Payment App Launched by Daughter of Assad Facilitator in Moscow

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The following is an English-language version of Levant Network research prepared for Akhbar Alaan

The daughter of one of the Syrian government’s alleged financial middle-men in Moscow has helped launch a new payment app in Russia, an investigation by Akhbar Alaan has found.

On February 10, Sputnik News Arabic-language’s outlet reported that Sandra Khuri, a “young woman of Syrian descent,” entered into the business world by participating in the founding of Sendy, a cashless payment initiative.

While Sputnik provided biographical information on Sandra Khuri, saying she was born in Russia to a Syrian family and educated in the UK, the outlet did not name her famous father.

Sandra Khuri’s Instagram account, which shows her wealthy life-style enjoying travel in the Gulf, Lebanon, and western Europe, offers several pictures of herself next to her father. Al-Aan cross-referenced these photos to determine she is the daughter of Mudalal Khuri, who was sanctioned by the US in 2015. 

Sandra Khuri with her dad, Mudalal, who was sanctioned by the US Department of the Treasury in 2015. (image via Instagram)

“Khuri has had a long association with the Assad regime and represents regime business and financial interests in Russia,” the US Department of the Treasury said in a press release at the time.

According to the US, Mudalal Khuri has been “linked to financial transactions in which the Government of Syria had an interest as early as 1994.” 

Washington also sanctioned Russian Financial Alliance Bank for being owned or controlled by Mudalal Khuri. The bank has since closed down. 

Sandra Khuri has followed in her father’s footsteps in Russia’s finance sector. Her company advertises that its app offers users the ability to make payments by scanning QR-codes onto their mobile phone.

Sendy, which is operated by the Russian-registered firm OOO Digital Pay, also claims it supports instant cross-border money transfers. Sendy has already moved beyond Russia, signing partnership agreements with the popular WeChat and AliPay mobile payment apps in China.

International organizations, including the World Bank, have hailed the rise of new payment methods, including mobile payment systems, for their technological potential, including integrating the under-banked into the global financial system.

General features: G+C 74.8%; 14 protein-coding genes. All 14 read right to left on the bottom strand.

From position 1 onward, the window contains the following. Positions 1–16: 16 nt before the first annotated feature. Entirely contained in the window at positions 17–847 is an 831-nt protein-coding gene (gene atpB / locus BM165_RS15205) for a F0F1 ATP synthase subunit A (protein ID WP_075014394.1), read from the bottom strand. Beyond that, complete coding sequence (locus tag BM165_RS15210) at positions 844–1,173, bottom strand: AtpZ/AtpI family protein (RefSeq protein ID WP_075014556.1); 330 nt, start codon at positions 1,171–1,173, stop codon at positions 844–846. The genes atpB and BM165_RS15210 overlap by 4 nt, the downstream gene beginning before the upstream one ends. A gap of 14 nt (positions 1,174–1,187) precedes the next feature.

However, the Financial Action Task Force Group, an international organization combating illicit finance, has warned that mobile payment systems present risks by facilitating money laundering and terrorism financing. 

In her interview with Sputnik News, Sandra Khuri said that Sendy wants to further grow its global presence. The entrepreneur claimed that Sendy was working on a project with a large company aiming to foster cooperation between mobile payment apps developed by Asian, Russian, British and European firms. 

Brian O’Toole, a former senior sanctions official at the US Department of the Treasury, told Al-Aan Television that it is “definitely not unfair to be concerned that such a payments network could have substantial sanctions risk.”

“It is quite common for parents to use their children to hide corrupt assets, evade sanctions, or for other illegal schemes,” O’Toole added.

Sandra Khuri’s father is not the only member of her family targeted by the US. Her uncle, Atiya, was sanctioned in July 2016 for using the Moneta Transfer & Exchange to move money between Syria, Lebanon and Russia for the Syrian Central Bank.

Atiya Khuri also helped the Syrian regime pay for fuel imports using his money exchange, according to the US Department of the Treasury.

Atiya Khuri worked with Sandra’s father, Mudalal, to coordinate financial deals for the family of Rami Makhluf, the brother-in-law of Syrian President Bashar al-Assad, the US added.

Another one of Sandra Khuri’s uncles, Imad, was also sanctioned by the US in July 2016 for working with her father.

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